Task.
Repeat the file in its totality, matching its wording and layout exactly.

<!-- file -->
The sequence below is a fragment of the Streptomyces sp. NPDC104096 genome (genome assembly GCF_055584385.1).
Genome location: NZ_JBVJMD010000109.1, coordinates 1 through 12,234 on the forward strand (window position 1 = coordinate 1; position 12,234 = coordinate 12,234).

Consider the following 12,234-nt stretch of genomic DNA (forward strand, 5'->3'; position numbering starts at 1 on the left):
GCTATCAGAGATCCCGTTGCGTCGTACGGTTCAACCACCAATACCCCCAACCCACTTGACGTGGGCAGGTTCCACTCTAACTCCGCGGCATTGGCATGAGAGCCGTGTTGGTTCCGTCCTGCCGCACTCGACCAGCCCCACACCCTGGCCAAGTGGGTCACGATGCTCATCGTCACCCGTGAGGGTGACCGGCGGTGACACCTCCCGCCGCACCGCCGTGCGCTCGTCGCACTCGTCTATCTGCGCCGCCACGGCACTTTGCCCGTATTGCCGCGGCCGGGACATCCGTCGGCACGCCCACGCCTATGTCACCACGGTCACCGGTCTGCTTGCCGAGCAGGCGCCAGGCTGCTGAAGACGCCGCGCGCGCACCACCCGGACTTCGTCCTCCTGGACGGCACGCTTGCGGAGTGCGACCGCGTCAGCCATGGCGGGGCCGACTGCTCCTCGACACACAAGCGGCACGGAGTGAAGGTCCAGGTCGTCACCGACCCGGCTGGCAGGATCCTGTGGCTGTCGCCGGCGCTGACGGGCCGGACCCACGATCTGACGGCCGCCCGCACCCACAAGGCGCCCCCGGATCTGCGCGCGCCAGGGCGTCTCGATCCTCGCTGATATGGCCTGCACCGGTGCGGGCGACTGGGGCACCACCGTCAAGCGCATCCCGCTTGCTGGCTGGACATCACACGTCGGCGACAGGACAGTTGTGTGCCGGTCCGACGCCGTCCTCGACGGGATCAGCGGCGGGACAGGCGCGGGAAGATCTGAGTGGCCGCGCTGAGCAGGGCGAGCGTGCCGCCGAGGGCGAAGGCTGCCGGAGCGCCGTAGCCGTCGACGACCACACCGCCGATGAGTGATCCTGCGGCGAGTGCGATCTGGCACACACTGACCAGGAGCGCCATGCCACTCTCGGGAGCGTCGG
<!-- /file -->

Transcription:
The sequence below is a fragment of the Streptomyces sp. NPDC104096 genome (genome assembly GCF_055584385.1).
Genome location: NZ_JBVJMD010000109.1, coordinates 1 through 12,234 on the forward strand (window position 1 = coordinate 1; position 12,234 = coordinate 12,234).

Consider the following 12,234-nt stretch of genomic DNA (forward strand, 5'->3'; position numbering starts at 1 on the left):
GCTATCAGAGATCCCGTTGCGTCGTACGGTTCAACCACCAATACCCCCAACCCACTTGACGTGGGCAGGTTCCACTCTAACTCCGCGGCATTGGCATGAGAGCCGTGTTGGTTCCGTCCTGCCGCACTCGACCAGCCCCACACCCTGGCCAAGTGGGTCACGATGCTCATCGTCACCCGTGAGGGTGACCGGCGGTGACACCTCCCGCCGCACCGCCGTGCGCTCGTCGCACTCGTCTATCTGCGCCGCCACGGCACTTTGCCCGTATTGCCGCGGCCGGGACATCCGTCGGCACGCCCACGCCTATGTCACCACGGTCACCGGTCTGCTTGCCGAGCAGGCGCCAGGCTGCTGAAGACGCCGCGCGCGCACCACCCGGACTTCGTCCTCCTGGACGGCACGCTTGCGGAGTGCGACCGCGTCAGCCATGGCGGGGCCGACTGCTCCTCGACACACAAGCGGCACGGAGTGAAGGTCCAGGTCGTCACCGACCCGGCTGGCAGGATCCTGTGGCTGTCGCCGGCGCTGACGGGCCGGACCCACGATCTGACGGCCGCCCGCACCCACAAGGCGCCCCCGGATCTGCGCGCGCCAGGGCGTCTCGATCCTCGCTGATATGGCCTGCACCGGTGCGGGCGACTGGGGCACCACCGTCAAGCGCATCCCGCTTGCTGGCTGGACATCACACGTCGGCGACAGGACAGTTGTGTGCCGGTCCGACGCCGTCCTCGACGGGATCAGCGGCGGGACAGGCGCGGGAAGATCTGAGTGGCCGCGCTGAGCAGGGCGAGCGTGCCGCCGAGGGCGAAGGCTGCCGGAGCGCCGTAGCCGTCGACGACCACACCGCCGATGAGTGATCCTGCGGCGAGTGCGATCTGGCACACACTGACCAGGAGCGCCATGCCACTCTCGGGAGCGTCGG